In another manifestation of security concern, countries�India prominent among them�have brought new refineries on stream in pursuit of product self-sufficiency and protected them with tariffs on imports.
�India has exchanged product import dependence from the Middle East for crude import dependence from the Middle East,� Skinner said.
�India is the latest and largest country to change from a net product importing country to an exporting country. It will likely not be the last.�
Additions of refining capacity have reversed product movements, Skinner noted. Before 1998, fuel oil flowed westward through the Suez Canal, while product went eastward. The opposite is now the case.
As a result, Singapore light product prices are �structurally� below Rotterdam prices.
�We expect that eastern crude prices will remain at a premium to western crude prices, and eastern refining margins [will] remain under pressure,� Skinner said.
�Middle East refineries will turn increasingly to western product importers and probably invest to meet US and European quality expectations.�
McKenzie of Caltex also singled out India as a government straining for product self-sufficiency, calling it �an egregious example� of the trend.
Also overhanging the Asia-Pacific market, he said, is great potential for refining-capacity additions through debottlenecking.
An overlooked problem for the region, he added, is a limited ability to trade away, or arbitrage, surpluses.
Quality differences limit the degree to which refinery products from Asia-Pacific refiners can substitute for products elsewhere.
Recently high shipping rates have aggravated the arbitrage problem, McKenzie said.
Strength of the US dollar has further hurt Asia-Pacific refining by suppressing economic growth and constraining oil demand.
McKenzie noted these factors as crucial to the future of Asia�s downstream industry:
� Economic prospects, especially in the US and Japan.
� The potential for Asia-Pacific demand growth to remain relatively strong.
� Chances for crude-price stability, which would improve overall refining margins.
� Continued growth in �nontraditional players� in retailing, such as supermarkets and independent marketers.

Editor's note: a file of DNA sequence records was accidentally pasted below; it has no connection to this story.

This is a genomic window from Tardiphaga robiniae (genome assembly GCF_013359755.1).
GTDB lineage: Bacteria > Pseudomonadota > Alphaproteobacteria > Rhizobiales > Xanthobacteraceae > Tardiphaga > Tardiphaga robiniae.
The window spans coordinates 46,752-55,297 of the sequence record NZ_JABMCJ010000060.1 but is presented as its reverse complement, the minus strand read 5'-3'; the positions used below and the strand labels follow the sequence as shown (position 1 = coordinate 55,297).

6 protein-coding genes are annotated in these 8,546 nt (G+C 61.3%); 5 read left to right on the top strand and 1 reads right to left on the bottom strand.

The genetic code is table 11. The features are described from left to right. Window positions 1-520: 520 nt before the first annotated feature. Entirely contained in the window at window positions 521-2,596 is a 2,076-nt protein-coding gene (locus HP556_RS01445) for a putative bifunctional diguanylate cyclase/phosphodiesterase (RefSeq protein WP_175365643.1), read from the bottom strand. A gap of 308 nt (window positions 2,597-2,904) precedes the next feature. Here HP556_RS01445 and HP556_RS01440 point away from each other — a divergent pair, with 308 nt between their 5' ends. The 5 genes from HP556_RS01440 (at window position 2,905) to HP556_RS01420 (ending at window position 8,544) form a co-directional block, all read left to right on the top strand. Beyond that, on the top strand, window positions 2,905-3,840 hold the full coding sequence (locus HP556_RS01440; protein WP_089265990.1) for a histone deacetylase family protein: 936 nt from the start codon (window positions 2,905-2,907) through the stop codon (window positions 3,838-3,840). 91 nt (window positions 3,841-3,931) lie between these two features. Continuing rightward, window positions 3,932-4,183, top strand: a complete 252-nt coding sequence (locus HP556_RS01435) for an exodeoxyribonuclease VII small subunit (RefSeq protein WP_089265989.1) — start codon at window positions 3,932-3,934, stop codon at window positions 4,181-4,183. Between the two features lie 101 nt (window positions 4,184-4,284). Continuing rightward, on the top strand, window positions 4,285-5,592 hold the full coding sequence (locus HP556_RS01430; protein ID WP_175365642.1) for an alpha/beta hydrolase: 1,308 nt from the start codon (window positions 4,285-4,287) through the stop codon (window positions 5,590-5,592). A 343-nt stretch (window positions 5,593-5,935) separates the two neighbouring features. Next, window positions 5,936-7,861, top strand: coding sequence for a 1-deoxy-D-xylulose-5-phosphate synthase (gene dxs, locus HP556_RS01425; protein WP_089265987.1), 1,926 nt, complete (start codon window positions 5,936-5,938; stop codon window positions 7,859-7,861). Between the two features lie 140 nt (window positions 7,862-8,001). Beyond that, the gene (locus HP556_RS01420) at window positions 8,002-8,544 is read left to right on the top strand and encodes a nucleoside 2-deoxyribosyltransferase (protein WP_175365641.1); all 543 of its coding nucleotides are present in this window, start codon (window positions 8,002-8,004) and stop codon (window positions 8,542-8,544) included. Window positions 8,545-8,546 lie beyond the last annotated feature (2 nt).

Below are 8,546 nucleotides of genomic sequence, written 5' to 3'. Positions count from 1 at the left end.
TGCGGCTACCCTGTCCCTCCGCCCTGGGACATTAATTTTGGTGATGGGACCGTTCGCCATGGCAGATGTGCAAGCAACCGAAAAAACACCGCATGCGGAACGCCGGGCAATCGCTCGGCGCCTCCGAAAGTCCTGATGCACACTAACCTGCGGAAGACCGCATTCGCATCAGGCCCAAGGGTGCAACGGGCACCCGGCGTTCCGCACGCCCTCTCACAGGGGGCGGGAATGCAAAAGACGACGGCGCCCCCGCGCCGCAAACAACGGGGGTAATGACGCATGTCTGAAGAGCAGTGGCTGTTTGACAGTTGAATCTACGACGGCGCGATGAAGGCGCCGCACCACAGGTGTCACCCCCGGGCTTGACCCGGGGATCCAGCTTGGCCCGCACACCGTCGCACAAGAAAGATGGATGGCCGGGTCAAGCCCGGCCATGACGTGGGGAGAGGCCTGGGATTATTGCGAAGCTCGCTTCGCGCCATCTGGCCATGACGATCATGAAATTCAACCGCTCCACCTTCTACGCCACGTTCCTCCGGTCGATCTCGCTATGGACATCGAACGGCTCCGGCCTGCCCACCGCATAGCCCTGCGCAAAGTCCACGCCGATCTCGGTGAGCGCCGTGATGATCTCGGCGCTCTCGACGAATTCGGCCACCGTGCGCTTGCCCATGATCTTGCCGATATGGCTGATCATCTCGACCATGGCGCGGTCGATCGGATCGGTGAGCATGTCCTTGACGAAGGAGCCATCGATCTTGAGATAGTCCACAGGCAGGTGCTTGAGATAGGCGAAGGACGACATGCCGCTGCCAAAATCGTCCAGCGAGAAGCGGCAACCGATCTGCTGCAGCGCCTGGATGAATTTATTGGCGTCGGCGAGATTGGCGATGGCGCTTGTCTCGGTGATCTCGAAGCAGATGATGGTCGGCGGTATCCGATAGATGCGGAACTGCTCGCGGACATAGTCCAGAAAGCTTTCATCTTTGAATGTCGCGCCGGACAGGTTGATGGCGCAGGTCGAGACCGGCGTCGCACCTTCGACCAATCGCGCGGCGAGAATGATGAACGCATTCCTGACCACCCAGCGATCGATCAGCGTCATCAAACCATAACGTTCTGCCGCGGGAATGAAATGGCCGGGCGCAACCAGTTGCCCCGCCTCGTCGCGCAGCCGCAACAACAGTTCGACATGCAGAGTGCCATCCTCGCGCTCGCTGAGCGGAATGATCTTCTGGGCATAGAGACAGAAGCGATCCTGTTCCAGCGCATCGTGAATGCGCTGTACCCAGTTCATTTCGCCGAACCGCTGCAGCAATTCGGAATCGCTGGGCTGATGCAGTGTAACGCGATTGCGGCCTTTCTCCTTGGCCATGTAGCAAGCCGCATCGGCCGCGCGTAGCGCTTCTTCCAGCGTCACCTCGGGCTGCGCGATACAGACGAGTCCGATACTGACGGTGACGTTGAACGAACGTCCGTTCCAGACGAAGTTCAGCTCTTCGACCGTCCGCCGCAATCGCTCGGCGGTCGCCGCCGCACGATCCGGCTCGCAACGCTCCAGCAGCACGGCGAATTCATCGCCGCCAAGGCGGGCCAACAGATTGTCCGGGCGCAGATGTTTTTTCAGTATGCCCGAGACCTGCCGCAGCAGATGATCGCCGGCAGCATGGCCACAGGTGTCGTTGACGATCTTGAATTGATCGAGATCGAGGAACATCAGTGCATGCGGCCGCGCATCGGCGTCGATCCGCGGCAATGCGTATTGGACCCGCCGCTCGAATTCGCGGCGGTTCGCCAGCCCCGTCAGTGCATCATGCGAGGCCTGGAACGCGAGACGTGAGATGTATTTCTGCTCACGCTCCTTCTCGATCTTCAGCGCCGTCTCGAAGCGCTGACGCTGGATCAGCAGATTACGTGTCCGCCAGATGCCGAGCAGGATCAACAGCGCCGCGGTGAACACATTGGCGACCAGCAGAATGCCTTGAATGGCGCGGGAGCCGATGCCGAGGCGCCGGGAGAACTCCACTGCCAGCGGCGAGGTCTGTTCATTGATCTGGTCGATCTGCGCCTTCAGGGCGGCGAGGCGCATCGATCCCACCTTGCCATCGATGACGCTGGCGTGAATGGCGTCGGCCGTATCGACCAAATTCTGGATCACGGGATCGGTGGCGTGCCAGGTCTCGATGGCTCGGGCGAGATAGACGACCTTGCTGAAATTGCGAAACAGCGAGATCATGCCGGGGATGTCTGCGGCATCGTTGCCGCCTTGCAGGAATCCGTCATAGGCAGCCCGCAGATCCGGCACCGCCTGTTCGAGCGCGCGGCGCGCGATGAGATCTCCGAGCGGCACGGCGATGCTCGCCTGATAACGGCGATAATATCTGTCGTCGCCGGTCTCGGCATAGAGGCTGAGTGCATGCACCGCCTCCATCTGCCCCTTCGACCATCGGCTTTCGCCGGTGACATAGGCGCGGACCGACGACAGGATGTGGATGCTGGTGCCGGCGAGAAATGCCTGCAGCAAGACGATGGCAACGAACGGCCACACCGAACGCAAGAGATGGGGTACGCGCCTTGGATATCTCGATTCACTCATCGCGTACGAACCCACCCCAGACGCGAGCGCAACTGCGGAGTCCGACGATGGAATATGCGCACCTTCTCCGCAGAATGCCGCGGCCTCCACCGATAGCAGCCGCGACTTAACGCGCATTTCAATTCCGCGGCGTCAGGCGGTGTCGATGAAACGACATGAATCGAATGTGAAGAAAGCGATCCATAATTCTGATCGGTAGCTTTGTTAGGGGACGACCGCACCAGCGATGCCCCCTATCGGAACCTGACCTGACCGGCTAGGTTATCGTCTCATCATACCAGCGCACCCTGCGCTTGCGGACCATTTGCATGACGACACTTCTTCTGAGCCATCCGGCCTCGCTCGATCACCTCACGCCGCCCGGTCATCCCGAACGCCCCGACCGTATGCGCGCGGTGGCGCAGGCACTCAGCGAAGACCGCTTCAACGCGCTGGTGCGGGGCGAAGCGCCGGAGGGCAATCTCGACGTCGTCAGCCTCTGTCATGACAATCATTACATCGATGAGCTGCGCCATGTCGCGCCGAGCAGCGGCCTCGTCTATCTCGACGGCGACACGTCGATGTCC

� Growth in e-commerce.
Sultan, whose Dubai-based company holds a range of midstream, downstream, and nonoil interests, had advice for Middle Eastern producers beyond his warning about the price of crude.
�Oil is not going to last forever,� he noted. �It could also be replaced by alternative sources of energy one day.
�It is therefore high time for the oil-producing countries of the Middle East to rely less on oil and concentrate on diversification.�
That�s the course Dubai, which has oil reserves far smaller than those of most of its Persian Gulf neighbors, has followed. Aggressive growth has turned the emirate into a major commercial center and given it a great and growing need for natural gas.
How to meet Dubai�s gas demand is an important regional issue�and one that highlights another Middle Eastern problem cited by Sultan: �We let politics interfere.�
It has long been known, he said, that Dubai needed gas and that it would serve regional interests for the supply to come from other members of the Gulf Cooperation Council�essentially Persian Gulf countries other than Iran and Iraq.
�For years, groups and committees have been studying the subject,� Sultan said. �Just think of the cost of all of these delays in having a gas grid, an electricity grid, a water network system to sell surplus water produced.
�If it was a pure commercial decision, we would have had the supply earlier from the most competitive source.�
A planned project called Dolphin addresses Dubai�s gas needs. Sponsors�including Enron Corp., TotalFinaElf SA, and UAE Offsets Group�plan to lay a pipeline from Qatar�s supergiant offshore North gas field to Taweelah, Abu Dhabi, then to Jebel Ali, Dubai. The system might eventually be extended to Oman and possibly countries to the east (OGJ Online, Mar. 19, 2001).